The Boston Globe, 7/20/06
A ‘Star’ adorns
Boston architect aims for reality TV stardom
by Christopher Muther, Globe Staff
In the realm of reality television, where even well-rounded, emotionally stable individuals are slapped with a label that transforms their personality into a water-cooler sound-bite, Joseph Kennard is about to become ``the nice guy." In the first episode of HGTV's ``Design Star," which pits 10 would-be interior design stars against one another, the Boston-based architect remains calm, smiles frequently, and speaks thoughtfully, even when sparring with a hairspray-addicted contestant. The show premieres Sunday night at 9.
Kennard, who was chosen from 1,500 applicants to appear on ``Design Star," seems comfortably resigned to his reality show label. In a twist of life imitating TV, he greets a visitor to his Roxbury loft with a broad grin and a half-dozen blueberry muffins.
``My girlfriend made these for the interview," Kennard offers, extending a plate of pastry that was produced without the assistance of kitchen doyens Betty Crocker or Duncan Hines. Nice guy strikes again.
The 41-year-old Kennard has been an architect for 14 years, six of those running his own firm, and admits to an adventurous streak that led him to apply for the show. After he heard about ``Design Star" -- think ``Project Runway" for living rooms instead of frocks -- he submitted an audition tape that showed the unique features of his condo. The tape caught the eye of HGTV execs and Kennard's work went onto the channel's website, where voters could choose among five finalists to fill the final spot on the show.
Kennard did not make the Internet cut, but HGTV was so impressed by his audition that they made him a contestant anyway.
``He just has this guy-next-door quality," says James Bolosh, vice president of original programming at HGTV. ``He's obviously driven and creative. He had that something special, he had that sparkle."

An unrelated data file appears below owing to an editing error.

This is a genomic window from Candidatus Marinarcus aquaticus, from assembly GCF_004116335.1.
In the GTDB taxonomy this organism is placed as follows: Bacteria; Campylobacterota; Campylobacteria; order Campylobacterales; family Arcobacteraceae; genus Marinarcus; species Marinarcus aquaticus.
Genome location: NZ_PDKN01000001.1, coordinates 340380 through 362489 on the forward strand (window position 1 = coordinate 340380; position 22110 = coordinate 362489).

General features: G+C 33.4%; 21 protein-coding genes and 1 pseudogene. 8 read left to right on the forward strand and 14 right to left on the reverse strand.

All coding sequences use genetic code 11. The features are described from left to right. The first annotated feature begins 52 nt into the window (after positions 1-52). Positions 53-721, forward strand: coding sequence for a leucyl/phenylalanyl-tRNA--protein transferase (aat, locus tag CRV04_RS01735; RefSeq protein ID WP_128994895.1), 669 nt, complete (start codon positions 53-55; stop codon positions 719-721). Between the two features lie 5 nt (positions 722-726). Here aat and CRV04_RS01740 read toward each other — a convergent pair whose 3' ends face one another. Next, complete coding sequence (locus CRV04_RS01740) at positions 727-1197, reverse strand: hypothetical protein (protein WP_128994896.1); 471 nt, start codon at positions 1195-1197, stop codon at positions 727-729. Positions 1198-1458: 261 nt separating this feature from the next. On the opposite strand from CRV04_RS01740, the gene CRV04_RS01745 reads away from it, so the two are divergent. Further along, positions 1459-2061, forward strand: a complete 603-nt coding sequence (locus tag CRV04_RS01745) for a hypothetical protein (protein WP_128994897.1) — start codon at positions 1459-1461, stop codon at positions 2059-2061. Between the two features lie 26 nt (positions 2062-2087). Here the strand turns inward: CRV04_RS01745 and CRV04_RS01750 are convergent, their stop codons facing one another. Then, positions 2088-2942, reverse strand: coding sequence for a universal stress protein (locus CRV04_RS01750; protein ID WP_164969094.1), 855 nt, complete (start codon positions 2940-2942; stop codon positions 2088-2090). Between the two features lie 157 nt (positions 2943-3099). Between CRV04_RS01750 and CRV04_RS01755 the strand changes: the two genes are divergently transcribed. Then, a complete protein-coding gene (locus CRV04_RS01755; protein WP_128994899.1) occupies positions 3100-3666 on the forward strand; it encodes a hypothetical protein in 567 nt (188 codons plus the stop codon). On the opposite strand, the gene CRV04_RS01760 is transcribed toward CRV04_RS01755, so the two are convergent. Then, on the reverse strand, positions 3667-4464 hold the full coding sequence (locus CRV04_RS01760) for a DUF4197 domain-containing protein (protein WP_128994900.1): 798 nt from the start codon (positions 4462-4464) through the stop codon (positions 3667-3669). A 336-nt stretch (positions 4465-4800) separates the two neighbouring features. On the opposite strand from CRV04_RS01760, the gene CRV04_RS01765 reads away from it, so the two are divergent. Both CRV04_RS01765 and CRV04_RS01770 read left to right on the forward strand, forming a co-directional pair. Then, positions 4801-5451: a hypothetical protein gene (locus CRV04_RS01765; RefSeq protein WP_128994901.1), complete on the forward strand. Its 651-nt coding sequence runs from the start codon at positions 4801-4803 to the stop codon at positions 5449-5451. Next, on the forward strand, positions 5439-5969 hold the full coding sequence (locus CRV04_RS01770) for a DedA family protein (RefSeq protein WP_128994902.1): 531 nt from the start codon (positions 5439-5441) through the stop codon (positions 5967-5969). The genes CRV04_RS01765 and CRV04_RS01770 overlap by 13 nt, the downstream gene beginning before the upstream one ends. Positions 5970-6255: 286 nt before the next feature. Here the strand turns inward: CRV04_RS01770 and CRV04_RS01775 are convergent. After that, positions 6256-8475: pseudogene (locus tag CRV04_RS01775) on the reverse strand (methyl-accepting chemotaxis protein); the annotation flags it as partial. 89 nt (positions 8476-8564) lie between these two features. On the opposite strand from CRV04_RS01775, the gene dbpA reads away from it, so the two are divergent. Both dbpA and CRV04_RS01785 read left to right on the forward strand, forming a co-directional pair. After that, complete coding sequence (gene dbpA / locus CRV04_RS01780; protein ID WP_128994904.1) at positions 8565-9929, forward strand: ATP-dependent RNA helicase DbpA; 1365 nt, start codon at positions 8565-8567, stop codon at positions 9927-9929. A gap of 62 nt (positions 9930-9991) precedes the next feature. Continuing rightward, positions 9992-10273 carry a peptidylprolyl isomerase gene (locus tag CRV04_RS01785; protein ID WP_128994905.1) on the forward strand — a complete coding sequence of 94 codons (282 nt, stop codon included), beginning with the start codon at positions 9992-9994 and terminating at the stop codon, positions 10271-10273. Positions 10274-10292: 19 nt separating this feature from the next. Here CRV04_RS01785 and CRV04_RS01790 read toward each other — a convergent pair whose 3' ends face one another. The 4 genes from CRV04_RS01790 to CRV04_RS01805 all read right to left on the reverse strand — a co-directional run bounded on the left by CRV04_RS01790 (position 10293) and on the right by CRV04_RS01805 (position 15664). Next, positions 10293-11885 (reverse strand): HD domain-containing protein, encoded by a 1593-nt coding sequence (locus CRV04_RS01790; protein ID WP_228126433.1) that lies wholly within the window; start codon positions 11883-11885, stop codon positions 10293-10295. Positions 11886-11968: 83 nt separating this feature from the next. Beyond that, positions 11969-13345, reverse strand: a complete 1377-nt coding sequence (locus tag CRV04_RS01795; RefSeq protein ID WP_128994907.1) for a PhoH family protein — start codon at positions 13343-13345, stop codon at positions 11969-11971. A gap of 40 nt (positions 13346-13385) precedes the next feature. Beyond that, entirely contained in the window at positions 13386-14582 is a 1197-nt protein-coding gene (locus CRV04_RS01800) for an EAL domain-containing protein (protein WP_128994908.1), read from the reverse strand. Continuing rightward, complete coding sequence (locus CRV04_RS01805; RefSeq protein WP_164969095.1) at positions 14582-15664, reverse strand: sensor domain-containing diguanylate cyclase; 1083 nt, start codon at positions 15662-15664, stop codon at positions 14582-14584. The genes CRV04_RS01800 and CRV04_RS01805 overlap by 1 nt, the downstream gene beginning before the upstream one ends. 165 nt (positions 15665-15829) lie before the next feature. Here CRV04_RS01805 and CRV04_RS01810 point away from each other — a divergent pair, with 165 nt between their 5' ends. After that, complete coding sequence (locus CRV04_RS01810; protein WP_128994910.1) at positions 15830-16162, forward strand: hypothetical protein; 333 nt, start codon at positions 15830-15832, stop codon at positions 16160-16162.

It also helped that he designed and lives in a loft that wowed HGTV suits. Kennard purchased the loft on the condition that he could strip it and build it to his specifications . The only room surrounded by four walls is the bathroom. Otherwise, the space is open, industrial, arty, and incredibly thrifty. Unfinished chipboard is used for walls, and a tool chest doubles as a cupboard in the kitchen.
To maintain the open floor plan, two giant storage cabinets on wheels can be pushed toward each other to create a private workspace, or they can be moved out of the way to broaden the room for parties. Made entirely from recycled wood, one acts as a pantry, the other is a rolling art gallery. His whimsy surfaces everywhere, from plastic toys that he has taken apart and rebuilt as mutants (he also draws comics with the mutants as stars) to his bathtub, which is made of plastic and pulled down from a high ledge and placed in the shower when he's ready for a soak.
According to clients, Kennard never shies away from experimenting with new materials. He's building an addition and guest house for John Chuang, CEO of the staffing agency Aquent, that is sided with squares of copper.
``All of his work is adventurous and cutting edge," Chuang says. ``He's not going to build your grandfather's house."
Kennard, a graduate of the Harvard Graduate School of Design, admits that he was concerned that his reality TV moment could be detrimental to business. He's more comfortable in a quiet conversation than scheming or trash-talking opponents. He's also an architect, not a professional designer.
``I put myself in situations where I'm not sure what's going to happen," he says. ``It's like jumping off a ledge, which can be nerve racking. But I also find it incredibly satisfying when I can land on my feet."
© Copyright 2006 Globe Newspaper Company.
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